Tuesday, February 14, 2017

The Shakespeare Room at the Sylvia Beach

(Disclaimer:  The post has nothing to do with the awesomeness of the Sylvia Beach Hotel)
 The Super Bowl was a crystallizing moment for me.  As Tom Brady was solidifying himself as the greatest quarterback in NFL history, leading New England to an incredible win in overtime, a friend texted me that the Patriots won the Electoral College, but the Falcons won the Popular Vote.  That sealed it.  Everything is now politicized.   
 Look no further than the halftime commercials and performance.  Corporations selling you patriotism and partisan ideology.  Do I really need to see an immigrant Adolphus Busch on a canoe with what… a free slave? Lady Gaga selling me Woody Guthrie then… dropping the mic before catching a football and disappearing under the stage before a bevy of billion dollar advertisements explode on my screen.  The shameless irony is appalling.
 I remember hearing someone say when George W. Bush became president… well, at least punk music won’t suck anymore.  And I’m all for the lathering of satire on a society.  But it’s more than just the resurgence of Saturday Night Live’s importance with Alec Baldwin and Melissa McCarthy, isn’t it?  Are people actually thinking…. or is it merely a controlled response of laughter?
 The year’s biggest movie and musical also could not escape politicalization.  Could you watch Rogue One without comparing it to a possible evil Trump Empire?  Could the cast of Hamilton resist shaming a high-profile audience member for just buying a ticket?  Even the viewing of upcoming artistic achievements such as a new album from A Tribe Called Quest or the HBO series Westworld and The Young Pope couldn’t just be enjoyed on their own merit or humor or aesthetic, but must be discussed through the lens or our current political climate.  Is this wrong?  Is this even real?  Will we look back years from now and say this was the beginning of a new understanding of our world?  Will the fact that copies of Atwood’s The Handmaid’s Tale and Orwell’s 1984 are flying off the shelves mean anything?  To what new level of political consciousness will this lead?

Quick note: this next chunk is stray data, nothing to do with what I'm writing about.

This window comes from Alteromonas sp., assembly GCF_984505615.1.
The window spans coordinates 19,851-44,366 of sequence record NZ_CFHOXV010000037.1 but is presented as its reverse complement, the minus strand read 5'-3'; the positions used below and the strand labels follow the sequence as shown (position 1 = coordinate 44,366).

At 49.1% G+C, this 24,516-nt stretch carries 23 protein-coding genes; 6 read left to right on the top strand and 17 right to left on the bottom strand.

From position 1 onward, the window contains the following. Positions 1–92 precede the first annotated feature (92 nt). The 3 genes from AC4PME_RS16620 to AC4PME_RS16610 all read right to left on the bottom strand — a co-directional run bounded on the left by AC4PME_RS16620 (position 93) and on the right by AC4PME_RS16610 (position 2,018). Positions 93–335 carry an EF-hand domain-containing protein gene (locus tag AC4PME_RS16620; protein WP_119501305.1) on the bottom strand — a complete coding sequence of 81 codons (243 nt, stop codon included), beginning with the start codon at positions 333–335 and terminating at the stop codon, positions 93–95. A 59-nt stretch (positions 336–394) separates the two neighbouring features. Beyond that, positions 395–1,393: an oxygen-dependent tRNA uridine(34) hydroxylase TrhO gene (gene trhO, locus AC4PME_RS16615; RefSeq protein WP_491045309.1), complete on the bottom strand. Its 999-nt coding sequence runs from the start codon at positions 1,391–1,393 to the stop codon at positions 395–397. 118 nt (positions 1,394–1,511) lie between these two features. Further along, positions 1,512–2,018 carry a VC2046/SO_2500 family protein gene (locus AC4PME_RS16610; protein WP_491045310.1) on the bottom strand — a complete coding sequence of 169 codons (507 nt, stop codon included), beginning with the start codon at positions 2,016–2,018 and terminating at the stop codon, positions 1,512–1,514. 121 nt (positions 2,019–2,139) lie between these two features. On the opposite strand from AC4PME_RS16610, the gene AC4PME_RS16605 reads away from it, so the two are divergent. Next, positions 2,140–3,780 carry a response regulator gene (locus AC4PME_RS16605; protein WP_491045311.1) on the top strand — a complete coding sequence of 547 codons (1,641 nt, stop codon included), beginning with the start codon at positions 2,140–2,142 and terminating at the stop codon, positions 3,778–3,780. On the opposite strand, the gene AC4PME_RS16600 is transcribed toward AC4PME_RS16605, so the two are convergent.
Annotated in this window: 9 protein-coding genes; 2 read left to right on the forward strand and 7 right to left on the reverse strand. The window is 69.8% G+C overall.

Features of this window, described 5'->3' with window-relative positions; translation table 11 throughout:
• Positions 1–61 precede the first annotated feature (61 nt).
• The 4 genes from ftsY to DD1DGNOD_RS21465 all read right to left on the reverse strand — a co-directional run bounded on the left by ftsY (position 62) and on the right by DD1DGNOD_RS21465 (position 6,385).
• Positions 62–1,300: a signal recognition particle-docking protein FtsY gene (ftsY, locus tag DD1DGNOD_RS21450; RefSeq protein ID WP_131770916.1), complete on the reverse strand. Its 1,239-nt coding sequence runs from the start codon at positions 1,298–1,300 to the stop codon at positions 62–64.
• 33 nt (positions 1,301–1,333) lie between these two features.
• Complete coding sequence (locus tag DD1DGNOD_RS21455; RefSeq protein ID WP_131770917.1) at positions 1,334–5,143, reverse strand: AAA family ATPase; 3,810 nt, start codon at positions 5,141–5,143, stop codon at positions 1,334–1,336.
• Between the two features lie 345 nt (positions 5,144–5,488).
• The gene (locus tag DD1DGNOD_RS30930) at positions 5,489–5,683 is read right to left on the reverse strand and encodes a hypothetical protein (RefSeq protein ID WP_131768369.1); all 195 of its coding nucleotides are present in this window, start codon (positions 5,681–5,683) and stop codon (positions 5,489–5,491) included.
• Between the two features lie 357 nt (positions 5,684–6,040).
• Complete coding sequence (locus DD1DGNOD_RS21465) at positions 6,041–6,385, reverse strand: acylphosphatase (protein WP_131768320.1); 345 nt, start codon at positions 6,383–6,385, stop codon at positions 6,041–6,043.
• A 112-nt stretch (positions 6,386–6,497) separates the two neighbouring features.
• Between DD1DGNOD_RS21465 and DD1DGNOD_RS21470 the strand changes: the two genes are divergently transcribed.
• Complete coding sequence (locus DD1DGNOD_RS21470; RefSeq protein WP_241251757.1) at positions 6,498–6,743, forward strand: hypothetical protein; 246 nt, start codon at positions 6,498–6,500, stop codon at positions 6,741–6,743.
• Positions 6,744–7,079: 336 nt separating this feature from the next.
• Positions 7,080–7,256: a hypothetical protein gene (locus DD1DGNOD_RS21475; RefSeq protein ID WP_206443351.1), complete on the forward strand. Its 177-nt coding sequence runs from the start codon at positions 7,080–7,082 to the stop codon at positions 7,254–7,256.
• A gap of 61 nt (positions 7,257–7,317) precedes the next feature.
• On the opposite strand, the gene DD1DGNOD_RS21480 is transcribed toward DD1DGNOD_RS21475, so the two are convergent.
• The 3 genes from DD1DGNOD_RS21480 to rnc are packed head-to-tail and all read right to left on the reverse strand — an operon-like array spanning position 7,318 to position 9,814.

I find myself wondering: Will my church paster bring up politics this week?  Should I cringe at Sean Spicer to a coworker or keep it simply about the weather?  Should I joke about Kellyanne Conway to a fellow school parent or nod and agree about bargain snacks at Costco?  What do any of my neighbors from India, Pakistan, China, Korea, Russia, Sri Lanka, Egypt, and Sudan think of these events on the news?  Should I bring it up casually while we're talking on the sidewalk about lawn care secrets and soccer car pools and garbage pick up schedules?  Is that even appropriate?  

It’s just another reason why literature is so important.  Before the election, I found myself so upset at people.  What do you mean you can’t understand Trump's popularity?  Have you never read Gibbon’s Decline and Fall of the Roman Empire?  Do you not know of Machiavelli’s The Prince?  These are two of the most famous books in history!  Do you actually not know Shakespeare’s MacbethKing LearRichard the Freaking Third?  The A-holes in these plays teach you everything you need to know about power and people.  Shakespeare has been sitting on the shelves for years just WAITING FOR YOU!  But then after the election, I was more angry at myself…for being angry at Mr. Joe Six Pack voter/consumer.  Of course he doesn’t know these things… of course!  Why would he?  Do you know how hard it is to get a 16-year-old kid to read 1984 or Lord of the Flies or Animal Farm?  To pull and pry their eyes off of Instagram and Snapchat for just a few minutes to explain how history repeats itself over and over again because people are so completely banal and pitiful they can’t learn from the past.  I have zero faith that this new era of political observation will amount to anything.  The rich will continue to get rich and oppress.  The poor will continue to suffer from ignorance and cyclical miseducation.  A year from now New England will be heading for another championship but on the eve of the Super Bowl, Jimmy Garoppolo will stab out the eyes of Tom Brady with the Lombardi Trophy and take over the quarterback position and for a moment people will be outraged… but then he’ll appear shirtless in a Gillette commercial carrying a bag of Doritos, eating a Subway footlong, and wiping his mouth with the American Flag, while Beyonce sings the National Anthem and everyone will say…. it was tremendous!  What a great leader!  He really showed what we’re all made of.  Huge victory!  Huge.  And that will be that.

1 comment:

  1. Perhaps work in a little HL Mencken into the reading schedule?

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